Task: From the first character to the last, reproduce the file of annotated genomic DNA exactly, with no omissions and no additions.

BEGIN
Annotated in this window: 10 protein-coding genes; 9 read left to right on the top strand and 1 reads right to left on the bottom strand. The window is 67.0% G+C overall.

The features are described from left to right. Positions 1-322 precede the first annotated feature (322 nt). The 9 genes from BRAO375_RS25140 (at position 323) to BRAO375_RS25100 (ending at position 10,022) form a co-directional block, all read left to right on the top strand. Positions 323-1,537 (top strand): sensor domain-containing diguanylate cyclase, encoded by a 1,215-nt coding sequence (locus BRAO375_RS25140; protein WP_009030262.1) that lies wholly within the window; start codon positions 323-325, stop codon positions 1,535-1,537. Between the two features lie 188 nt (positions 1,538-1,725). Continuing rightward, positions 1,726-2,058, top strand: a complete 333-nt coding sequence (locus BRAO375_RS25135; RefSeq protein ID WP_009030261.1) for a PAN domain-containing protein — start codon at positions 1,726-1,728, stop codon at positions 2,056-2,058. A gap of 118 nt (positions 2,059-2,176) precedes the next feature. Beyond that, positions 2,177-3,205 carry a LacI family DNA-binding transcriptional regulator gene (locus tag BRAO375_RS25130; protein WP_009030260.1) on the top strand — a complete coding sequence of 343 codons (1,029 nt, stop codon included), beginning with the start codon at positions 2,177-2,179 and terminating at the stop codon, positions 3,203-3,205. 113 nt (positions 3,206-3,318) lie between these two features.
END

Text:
Annotated in this window: 10 protein-coding genes; 9 read left to right on the top strand and 1 reads right to left on the bottom strand. The window is 67.0% G+C overall.

The features are described from left to right. Positions 1-322 precede the first annotated feature (322 nt). The 9 genes from BRAO375_RS25140 (at position 323) to BRAO375_RS25100 (ending at position 10,022) form a co-directional block, all read left to right on the top strand. Positions 323-1,537 (top strand): sensor domain-containing diguanylate cyclase, encoded by a 1,215-nt coding sequence (locus BRAO375_RS25140; protein WP_009030262.1) that lies wholly within the window; start codon positions 323-325, stop codon positions 1,535-1,537. Between the two features lie 188 nt (positions 1,538-1,725). Continuing rightward, positions 1,726-2,058, top strand: a complete 333-nt coding sequence (locus BRAO375_RS25135; RefSeq protein ID WP_009030261.1) for a PAN domain-containing protein — start codon at positions 1,726-1,728, stop codon at positions 2,056-2,058. A gap of 118 nt (positions 2,059-2,176) precedes the next feature. Beyond that, positions 2,177-3,205 carry a LacI family DNA-binding transcriptional regulator gene (locus tag BRAO375_RS25130; protein WP_009030260.1) on the top strand — a complete coding sequence of 343 codons (1,029 nt, stop codon included), beginning with the start codon at positions 2,177-2,179 and terminating at the stop codon, positions 3,203-3,205. 113 nt (positions 3,206-3,318) lie between these two features.